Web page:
Weather delays some second doses of COVID vaccine in Las Vegas


Christopher DeVargas

A healthcare worker for the Southern Nevada Health Department draws up a syringe with a dose of the Moderna COVID-19 vaccine at the Las Vegas Convention Center, Monday Feb. 1, 2021.

Wed, Feb 17, 2021 (2:56 p.m.)

COVID-19 vaccine recipients who were due for their second dose of the Moderna vaccine later this week will have to be rescheduled because extreme winter weather in parts of the country delayed Nevada’s weekly shipment, county health officials said today.

Only Moderna recipients who were planning to get their second doses Thursday, Friday or Saturday will need to be rescheduled. The regular Pfizer shipment arrived as expected, and those recipients are not affected.

The Southern Nevada Health District will contact affected people directly.

The interrupted delivery also means the Health District will not give any first doses next week, as they use the week to catch up on the delayed second doses.

Chief Greg Cassell, a commander for the county’s incident management team, said recipients whose second doses were put off will hopefully be rescheduled for the same time and day of the week as their original appointments, just a week later.

“This is not an issue because the medicine can be given within a window of up to almost 40 days if needed, so it's not that the vaccine is not going to be good for you,” he said.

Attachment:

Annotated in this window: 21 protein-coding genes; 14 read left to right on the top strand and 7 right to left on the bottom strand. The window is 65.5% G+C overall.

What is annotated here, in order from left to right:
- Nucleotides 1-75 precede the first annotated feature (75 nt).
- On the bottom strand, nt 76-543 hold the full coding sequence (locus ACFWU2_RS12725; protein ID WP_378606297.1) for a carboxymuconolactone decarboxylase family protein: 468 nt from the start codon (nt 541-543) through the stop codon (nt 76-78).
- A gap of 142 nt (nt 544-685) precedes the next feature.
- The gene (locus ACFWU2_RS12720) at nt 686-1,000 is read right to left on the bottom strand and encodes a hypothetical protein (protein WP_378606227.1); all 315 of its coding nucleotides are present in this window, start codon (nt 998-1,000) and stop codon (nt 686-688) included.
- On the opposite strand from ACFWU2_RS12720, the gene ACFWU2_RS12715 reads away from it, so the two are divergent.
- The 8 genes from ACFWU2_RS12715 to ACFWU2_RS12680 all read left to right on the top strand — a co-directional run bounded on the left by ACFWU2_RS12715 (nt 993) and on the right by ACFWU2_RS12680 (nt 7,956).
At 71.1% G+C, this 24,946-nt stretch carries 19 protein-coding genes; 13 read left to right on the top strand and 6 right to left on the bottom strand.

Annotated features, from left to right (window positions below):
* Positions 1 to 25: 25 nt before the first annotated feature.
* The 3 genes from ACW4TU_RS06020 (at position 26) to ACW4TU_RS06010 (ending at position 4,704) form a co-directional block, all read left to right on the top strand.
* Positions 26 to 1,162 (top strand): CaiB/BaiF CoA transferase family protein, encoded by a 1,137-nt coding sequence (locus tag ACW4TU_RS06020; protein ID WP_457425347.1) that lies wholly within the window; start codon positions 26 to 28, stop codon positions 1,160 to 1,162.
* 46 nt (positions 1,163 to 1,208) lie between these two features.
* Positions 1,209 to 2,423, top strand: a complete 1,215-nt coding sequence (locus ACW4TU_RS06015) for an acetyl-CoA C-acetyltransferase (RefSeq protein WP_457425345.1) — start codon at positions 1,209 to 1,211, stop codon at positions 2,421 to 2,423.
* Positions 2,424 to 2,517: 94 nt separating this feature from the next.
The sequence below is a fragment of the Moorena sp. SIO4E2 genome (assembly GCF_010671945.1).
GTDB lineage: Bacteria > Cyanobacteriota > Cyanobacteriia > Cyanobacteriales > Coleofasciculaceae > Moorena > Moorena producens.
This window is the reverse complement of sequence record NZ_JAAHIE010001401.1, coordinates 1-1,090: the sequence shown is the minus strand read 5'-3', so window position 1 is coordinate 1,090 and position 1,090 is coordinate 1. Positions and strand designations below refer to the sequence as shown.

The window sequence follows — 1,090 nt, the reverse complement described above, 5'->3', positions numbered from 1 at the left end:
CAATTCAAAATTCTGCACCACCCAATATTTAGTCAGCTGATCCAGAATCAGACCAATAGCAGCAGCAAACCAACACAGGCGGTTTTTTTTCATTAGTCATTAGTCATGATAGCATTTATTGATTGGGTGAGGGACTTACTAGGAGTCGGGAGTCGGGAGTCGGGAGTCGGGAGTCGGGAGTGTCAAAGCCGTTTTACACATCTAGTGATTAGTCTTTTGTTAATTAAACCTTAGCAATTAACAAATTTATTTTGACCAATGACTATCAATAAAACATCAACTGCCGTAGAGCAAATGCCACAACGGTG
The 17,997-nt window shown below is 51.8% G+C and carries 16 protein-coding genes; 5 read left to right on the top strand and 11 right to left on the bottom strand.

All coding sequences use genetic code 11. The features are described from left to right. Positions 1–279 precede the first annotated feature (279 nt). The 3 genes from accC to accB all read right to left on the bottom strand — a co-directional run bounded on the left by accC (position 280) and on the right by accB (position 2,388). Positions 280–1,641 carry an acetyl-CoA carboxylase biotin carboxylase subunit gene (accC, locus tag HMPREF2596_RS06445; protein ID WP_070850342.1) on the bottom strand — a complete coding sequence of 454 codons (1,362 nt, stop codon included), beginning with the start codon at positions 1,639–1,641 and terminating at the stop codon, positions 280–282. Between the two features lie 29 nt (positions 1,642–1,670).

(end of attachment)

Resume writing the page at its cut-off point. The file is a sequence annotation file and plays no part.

Joanne Rupiper, the Health District’s director of clinical services, said the delay was “very disappointing.” She said the district isn’t expecting the late shipment to land until later this week. They usually come on Mondays or Tuesdays.

Clark County Fire Chief John Steinbeck said the county is concerned with the supply chain break but knew it was possible. The state announced a likely weather-related delay on Monday.

States receive vaccine shipments from the federal government in one-week allotments, a regular source of angst.

“We really wish that we had more supply here in the valley at least to be able to absorb those type of supply issues, but we get the shipments when they come in and are not allowed to have any extra standing inventory to absorb these type of situations,” Steinbeck said. “That's the rulebook that we currently are following, and we apologize to anyone that's going to be inconvenienced by the supply chain problem.”

Additionally, the Cashman Center shot clinic will be closed Tuesday for staff training on a new computer system for scheduling and tracking doses.

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